LAHORE - If the ongoing negotiations between the government and the PTI fail to end the deadlock, the former has no intention to implement the five out of six points of the latter over which consensus has already been reached between the two sides, it has been learnt.

The government seems determined not to concede the sixth point about resignation of the prime minister which it says is non-negotiable. The PTI, on the other hand, has made the agreement on five consensus points subject to acceptance of its sixth demand.

The two sides have already sorted out the modalities regarding rest of the five points which include electoral reforms, audit of May 11 elections by a judicial commission, re-election under an impartial caretaker set up if rigging is proved, reconstitution of the Election Commission of Pakistan and accountability of those found involved in rigging.

The government would put these points into practice only if the PTI signs the document dropping its demand for resignation of the prime minister.

“The PTI leadership has not yet signed the document and hence the question of unilateral acceptance of these points does not arise,” Federal Information Minister Pervaiz Rashid told The Nation. He added that government was more than willing to implement the agreed points, but the other side would have to sign the document first.

“The decision in this regard has to be made by the PTI’s negotiation team. We are waiting for it to come and inform the government team of their decision,” he said.

Asked what the government would do to reform the electoral system in case there is no breakthrough in the negotiations, the minister said that government would implement the recommendations of parliamentary body already working on the subject.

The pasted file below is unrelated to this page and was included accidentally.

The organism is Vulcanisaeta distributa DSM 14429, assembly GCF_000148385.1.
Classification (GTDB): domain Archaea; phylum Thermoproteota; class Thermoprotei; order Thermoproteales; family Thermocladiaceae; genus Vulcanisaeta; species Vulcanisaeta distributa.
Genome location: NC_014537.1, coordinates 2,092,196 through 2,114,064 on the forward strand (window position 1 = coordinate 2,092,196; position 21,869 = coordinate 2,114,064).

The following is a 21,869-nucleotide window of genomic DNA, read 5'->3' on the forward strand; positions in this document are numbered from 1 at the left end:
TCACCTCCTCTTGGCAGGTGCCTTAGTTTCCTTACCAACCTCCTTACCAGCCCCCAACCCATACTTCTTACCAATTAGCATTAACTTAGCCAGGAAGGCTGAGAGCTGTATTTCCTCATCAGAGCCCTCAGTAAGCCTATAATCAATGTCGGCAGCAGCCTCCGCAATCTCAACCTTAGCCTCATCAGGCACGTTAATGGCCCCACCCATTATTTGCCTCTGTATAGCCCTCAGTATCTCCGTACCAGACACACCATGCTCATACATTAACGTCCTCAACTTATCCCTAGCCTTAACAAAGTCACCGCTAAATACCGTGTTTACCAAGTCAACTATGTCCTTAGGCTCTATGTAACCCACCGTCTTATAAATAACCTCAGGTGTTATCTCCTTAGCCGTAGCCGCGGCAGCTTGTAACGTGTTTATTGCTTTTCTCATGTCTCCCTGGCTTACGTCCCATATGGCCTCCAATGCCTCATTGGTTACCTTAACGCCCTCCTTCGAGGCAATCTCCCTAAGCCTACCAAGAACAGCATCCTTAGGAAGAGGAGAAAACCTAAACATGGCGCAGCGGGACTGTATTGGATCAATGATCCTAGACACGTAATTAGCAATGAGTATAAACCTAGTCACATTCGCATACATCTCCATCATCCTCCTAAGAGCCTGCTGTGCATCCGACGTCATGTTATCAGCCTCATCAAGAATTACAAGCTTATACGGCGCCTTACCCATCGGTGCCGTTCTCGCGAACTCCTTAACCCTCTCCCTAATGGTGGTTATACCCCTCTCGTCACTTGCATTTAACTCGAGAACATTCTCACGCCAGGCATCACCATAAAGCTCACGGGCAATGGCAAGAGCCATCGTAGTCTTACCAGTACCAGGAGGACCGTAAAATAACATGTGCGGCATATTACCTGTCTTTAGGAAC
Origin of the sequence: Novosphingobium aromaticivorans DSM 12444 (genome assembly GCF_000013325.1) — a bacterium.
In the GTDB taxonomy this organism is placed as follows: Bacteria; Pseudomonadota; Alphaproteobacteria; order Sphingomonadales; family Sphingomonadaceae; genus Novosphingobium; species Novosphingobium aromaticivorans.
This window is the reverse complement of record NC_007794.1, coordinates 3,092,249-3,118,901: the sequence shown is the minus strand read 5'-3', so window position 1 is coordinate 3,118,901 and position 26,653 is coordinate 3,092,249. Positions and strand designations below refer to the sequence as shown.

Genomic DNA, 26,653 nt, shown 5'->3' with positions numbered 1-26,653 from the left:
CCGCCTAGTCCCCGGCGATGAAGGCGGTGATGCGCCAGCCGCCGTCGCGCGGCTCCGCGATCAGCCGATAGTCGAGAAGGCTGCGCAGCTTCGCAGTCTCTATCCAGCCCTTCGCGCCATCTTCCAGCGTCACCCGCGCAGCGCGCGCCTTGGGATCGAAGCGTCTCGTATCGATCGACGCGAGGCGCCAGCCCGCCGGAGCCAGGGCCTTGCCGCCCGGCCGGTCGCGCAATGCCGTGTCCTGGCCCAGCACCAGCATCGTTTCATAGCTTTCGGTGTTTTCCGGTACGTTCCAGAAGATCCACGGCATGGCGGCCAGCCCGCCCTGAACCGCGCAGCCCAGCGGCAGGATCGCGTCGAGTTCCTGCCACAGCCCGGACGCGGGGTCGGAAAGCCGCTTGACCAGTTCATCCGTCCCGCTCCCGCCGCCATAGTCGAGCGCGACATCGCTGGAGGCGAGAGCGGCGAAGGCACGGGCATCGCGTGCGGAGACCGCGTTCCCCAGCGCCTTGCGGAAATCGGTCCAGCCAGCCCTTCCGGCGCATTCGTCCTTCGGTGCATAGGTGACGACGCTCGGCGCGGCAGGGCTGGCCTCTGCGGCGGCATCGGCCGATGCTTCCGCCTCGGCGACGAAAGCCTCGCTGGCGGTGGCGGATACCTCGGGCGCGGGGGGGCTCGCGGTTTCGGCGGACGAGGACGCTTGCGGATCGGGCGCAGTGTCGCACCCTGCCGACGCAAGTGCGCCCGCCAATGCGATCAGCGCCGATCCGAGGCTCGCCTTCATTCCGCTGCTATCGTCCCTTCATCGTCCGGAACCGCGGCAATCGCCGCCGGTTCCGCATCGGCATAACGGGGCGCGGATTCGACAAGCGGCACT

In this case, he added, the government would go ahead irrespective of whether or not the PTI chief agrees to the proposals. Hinting at possible acceptance of resignations of the PTI parliamentarians by the National Assembly speaker in the near future, Pervaiz Rashid said that Khan’s party may not be part of the parliament when the parliamentary body comes up with its proposals to reform electoral system.

He said present parliament was under obligation to reform the electoral system because almost all political parties including the PML-N had included this subject in their election manifestoes. “Some systems regarding the previous elections exist; and if Mr Khan is not satisfied with these, his party should put forward its proposals in the next meeting of the parliamentary body.” the minister maintained.

There have been 15 rounds of talks between the government and the PTI so far to end the current imbroglio, but the deadlock persists over the issue of prime minister’s resignation. Talks with the PAT team also met a similar fate. The political jirga consisting of main opposition parties is also losing hopes of a negotiated settlement of the lingering political crisis.

The government is now pursuing a stick and carrot policy to deal with the protesters. While it is keeping the doors of negotiations open, it is also using state power to disrupt the sit-ins by putting the PTI and PAT activists behind the bar.